A diamond, a whopping 410 carats uncut, was found by a slave in the Kollur mine in India. The slave smuggled it out of the mine: Some say in his rectum and others claim it was placed in a large wound in his leg. Then an English sea captain killed the slave, stole the diamond, and sold it to a merchant in India.
An English merchant named Thomas Pitt bought the diamond from the merchant while in Madras in 1701. Because of Pitt’s ownership, the diamond became known as the Pitt diamond. Pitt cut the diamond into a 141 carat cushion brilliant that was described as “almost round in shape, of a thickness equal to its width, perfectly white, free from all blemish, cloud, or speck of admirable water.”
Pitt attempted to sell the diamond to various European royals, including Louis XIV without success. Eventually, however, it was purchased by Louis XV’s Regent, Philippe II, Duke of ‘Orléans in 1717. The duke was encouraged to purchase it by his friend, the famed memoirist, Louis de Rouvroy, Duke of Saint-Simon.
The Duke of Orléans had the diamond set into the crown used at Louis XV’s coronation in 1722. At that time it became known as the Regent diamond. Later, when Louis XVI was crowned, the monstrous diamond was set into his new crown, and when the new king wore it, he reputedly cried out in discomfort, “It hurts me!”
To safeguard the Regent diamond and France’s crown jewels during the French Revolution, all the jewels were stored at the Garde-meuble (Royal Treasury). Despite this safeguard, the Regent diamond and other crown jewels were stolen by rioters who broke into to the Garde-meuble. The thieves were aided “by the help of the rough masonry and the ropes of a lantern.” Two of the thieves were caught and some of the jewels recovered. However, the Regent Diamond remained missing and was not discovered for fifteen months because robbers had hidden it in a hole, “an inch and half [in] diameter in the timber-work of a garret [in a building in Paris].”
One person remarked:
“The two thieves then in custody upon being question gave, of course, answers which aroused … suspicions … It seemed certain … that the robbery had been planned by persons belonging to the late dominant aristocratic party in order to supply themselves with money to be used in paying the foreign troops who were to subdue France … [However,] it seem … that none except the thieves themselves were concerned in this astonishing robbery and that they were actuated by greed alone. The patriots only made use of it for party purposes to obtain their own objects, just as they tried to utilize in the same way any uncommon natural phenomenon, such as comets, earthquakes, or hail stones.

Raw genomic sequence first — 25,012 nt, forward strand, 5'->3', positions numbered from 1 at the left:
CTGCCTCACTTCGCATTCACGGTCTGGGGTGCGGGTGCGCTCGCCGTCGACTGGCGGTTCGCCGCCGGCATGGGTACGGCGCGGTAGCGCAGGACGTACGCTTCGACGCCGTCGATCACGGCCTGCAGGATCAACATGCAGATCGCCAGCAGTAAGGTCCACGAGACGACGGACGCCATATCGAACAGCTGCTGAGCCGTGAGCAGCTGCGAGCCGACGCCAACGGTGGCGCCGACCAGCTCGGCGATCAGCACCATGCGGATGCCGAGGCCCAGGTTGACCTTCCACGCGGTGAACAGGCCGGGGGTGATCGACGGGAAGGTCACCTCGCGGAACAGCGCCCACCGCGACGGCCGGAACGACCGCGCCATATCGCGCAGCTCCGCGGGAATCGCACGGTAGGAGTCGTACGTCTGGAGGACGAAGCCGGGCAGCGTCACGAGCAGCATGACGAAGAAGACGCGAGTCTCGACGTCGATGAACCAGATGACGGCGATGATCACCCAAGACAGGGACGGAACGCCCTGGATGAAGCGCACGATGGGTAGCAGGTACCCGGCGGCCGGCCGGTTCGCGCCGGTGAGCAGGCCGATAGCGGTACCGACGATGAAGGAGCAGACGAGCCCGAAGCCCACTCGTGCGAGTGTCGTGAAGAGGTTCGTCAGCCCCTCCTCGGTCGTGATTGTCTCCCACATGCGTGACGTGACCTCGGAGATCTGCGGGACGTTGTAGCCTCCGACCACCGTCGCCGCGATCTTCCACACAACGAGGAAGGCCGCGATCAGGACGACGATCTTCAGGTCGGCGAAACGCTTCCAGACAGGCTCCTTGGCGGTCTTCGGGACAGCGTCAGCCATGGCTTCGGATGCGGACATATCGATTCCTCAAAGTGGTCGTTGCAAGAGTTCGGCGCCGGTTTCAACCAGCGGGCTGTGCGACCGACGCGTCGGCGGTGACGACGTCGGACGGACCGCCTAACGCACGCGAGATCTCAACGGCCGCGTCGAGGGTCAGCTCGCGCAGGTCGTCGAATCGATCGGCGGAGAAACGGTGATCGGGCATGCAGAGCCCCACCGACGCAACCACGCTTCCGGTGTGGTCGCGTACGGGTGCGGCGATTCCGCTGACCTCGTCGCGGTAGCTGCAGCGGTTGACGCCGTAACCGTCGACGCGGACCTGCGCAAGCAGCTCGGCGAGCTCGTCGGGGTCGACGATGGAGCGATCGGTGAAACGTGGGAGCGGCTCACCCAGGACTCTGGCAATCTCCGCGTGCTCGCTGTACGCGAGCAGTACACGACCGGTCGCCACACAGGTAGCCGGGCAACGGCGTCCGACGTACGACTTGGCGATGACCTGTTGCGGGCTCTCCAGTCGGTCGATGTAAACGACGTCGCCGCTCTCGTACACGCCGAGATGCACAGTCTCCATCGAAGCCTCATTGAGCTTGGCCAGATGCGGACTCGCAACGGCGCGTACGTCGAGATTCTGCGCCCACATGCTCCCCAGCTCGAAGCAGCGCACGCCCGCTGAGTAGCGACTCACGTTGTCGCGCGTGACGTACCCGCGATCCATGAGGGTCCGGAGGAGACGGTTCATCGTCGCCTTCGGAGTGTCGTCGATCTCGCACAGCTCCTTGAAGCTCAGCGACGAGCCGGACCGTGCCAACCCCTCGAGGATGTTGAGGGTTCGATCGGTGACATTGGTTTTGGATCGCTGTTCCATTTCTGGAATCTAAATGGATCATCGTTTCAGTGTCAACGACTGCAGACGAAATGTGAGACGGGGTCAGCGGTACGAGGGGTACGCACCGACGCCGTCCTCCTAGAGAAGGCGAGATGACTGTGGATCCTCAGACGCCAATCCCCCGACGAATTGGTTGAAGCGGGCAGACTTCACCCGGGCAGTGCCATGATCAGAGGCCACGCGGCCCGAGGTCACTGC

After the Regent was recovered it was used to secure loans for bankrupt France: In 1795, it was pledged to German banks, and in 1798 it was pawned to a banker of Amsterdam named Vandenberg. While in Vanderberg’s possession, he placed it in a glass case for public exhibition. Vandenberg’s friends thought him crazy because of the lack of security and advised him that it could be easily stolen. However, Vanderberg told them “with a tinkling eye, ‘The Regent that is in the glass case is worthless … the real Regent is in my wife’s stays.'”
Napoleon Bonaparte permanently redeemed the Regent in 1801. At his coronation in 1804, instead of mounting it into his crown, he had the Regent mounted into the pommel of his sword situated “between the teeth of a crocodile, forming the handle of sword.” It next appeared when Napoleon wedded the Archduchess Marie Louise of Austria. His black velvet bridegroom cap was “adorned with eight rows of diamonds and three white plumes fastened by a knot with the Regent blazing in the centre of it.”
After Napoleon was exiled, the Archduchess Marie Louise of Austria, fled. She took all of the crown jewels, including the Regent diamond, to Austria. It remained there until her father returned it to France. Three of France’s rulers — Louis XVIII, Charles X, and Napoleon III — then mounted into their crowns.
Of the diamond’s value, The North British Review commented:
“According to one statement, it was valued in 1791, by a commission of jewellers, at twelve millions of livres; and according to a  MS. now before us at, £458,333, which nearly the amount of twelve million of livres.”
In 1877, all of France’s crown jewels, except for the Regent diamond, were sold at auction. The Regent, which had been mounted into a Grecian diadem designed for Empress Eugenie, was instead put on display at the Louvre. Since that time the Regent has remained on display at the Louvre except for a short period during World War II when it was hidden behind a stone panel at the Château du Chambord as a protective measure.
-  Saint-Simon, Louis de Rouvroy duc de, Memoirs of the Duc de Saint-Simon on the Times of Louis XIV, and the Regency, Volume 4, 1899, p. 109.
-  Lippincott’s Monthly Magazine, Volume 56, 1895, p. 376.
-  Ibid.
-  Wide Awake, Volume 28, 1889, p. 17.
-  Lippincott’s Monthly Magazine, p. 377.
-  Ibid., p. 373-374.
-  Wide Awake, p. 19.
-  The North British Review, 1853, p. 215-216.